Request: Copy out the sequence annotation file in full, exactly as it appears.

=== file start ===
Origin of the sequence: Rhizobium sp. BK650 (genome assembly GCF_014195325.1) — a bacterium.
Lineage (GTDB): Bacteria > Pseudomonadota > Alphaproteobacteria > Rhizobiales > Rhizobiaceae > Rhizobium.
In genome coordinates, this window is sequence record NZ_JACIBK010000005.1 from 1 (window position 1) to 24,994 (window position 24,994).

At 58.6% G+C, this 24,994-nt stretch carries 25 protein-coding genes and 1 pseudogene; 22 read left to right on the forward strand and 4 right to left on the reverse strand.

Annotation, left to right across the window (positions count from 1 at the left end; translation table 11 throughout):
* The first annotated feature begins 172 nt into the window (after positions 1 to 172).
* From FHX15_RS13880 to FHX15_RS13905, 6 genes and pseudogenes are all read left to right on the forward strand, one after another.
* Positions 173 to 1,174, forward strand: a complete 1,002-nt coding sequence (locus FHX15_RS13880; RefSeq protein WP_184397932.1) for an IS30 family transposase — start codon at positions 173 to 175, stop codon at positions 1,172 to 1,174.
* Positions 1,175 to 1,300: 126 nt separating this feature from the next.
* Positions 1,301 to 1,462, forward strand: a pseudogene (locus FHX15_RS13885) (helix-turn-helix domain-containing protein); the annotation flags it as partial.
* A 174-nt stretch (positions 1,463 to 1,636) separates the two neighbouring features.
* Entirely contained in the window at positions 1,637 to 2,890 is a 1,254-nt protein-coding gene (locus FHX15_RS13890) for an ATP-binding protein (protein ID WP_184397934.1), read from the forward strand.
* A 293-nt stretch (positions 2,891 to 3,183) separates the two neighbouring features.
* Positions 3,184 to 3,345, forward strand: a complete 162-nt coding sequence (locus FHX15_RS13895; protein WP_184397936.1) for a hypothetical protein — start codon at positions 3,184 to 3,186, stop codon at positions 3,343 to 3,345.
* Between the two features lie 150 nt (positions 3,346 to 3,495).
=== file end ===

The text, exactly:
Origin of the sequence: Rhizobium sp. BK650 (genome assembly GCF_014195325.1) — a bacterium.
Lineage (GTDB): Bacteria > Pseudomonadota > Alphaproteobacteria > Rhizobiales > Rhizobiaceae > Rhizobium.
In genome coordinates, this window is sequence record NZ_JACIBK010000005.1 from 1 (window position 1) to 24,994 (window position 24,994).

At 58.6% G+C, this 24,994-nt stretch carries 25 protein-coding genes and 1 pseudogene; 22 read left to right on the forward strand and 4 right to left on the reverse strand.

Annotation, left to right across the window (positions count from 1 at the left end; translation table 11 throughout):
* The first annotated feature begins 172 nt into the window (after positions 1 to 172).
* From FHX15_RS13880 to FHX15_RS13905, 6 genes and pseudogenes are all read left to right on the forward strand, one after another.
* Positions 173 to 1,174, forward strand: a complete 1,002-nt coding sequence (locus FHX15_RS13880; RefSeq protein WP_184397932.1) for an IS30 family transposase — start codon at positions 173 to 175, stop codon at positions 1,172 to 1,174.
* Positions 1,175 to 1,300: 126 nt separating this feature from the next.
* Positions 1,301 to 1,462, forward strand: a pseudogene (locus FHX15_RS13885) (helix-turn-helix domain-containing protein); the annotation flags it as partial.
* A 174-nt stretch (positions 1,463 to 1,636) separates the two neighbouring features.
* Entirely contained in the window at positions 1,637 to 2,890 is a 1,254-nt protein-coding gene (locus FHX15_RS13890) for an ATP-binding protein (protein ID WP_184397934.1), read from the forward strand.
* A 293-nt stretch (positions 2,891 to 3,183) separates the two neighbouring features.
* Positions 3,184 to 3,345, forward strand: a complete 162-nt coding sequence (locus FHX15_RS13895; protein WP_184397936.1) for a hypothetical protein — start codon at positions 3,184 to 3,186, stop codon at positions 3,343 to 3,345.
* Between the two features lie 150 nt (positions 3,346 to 3,495).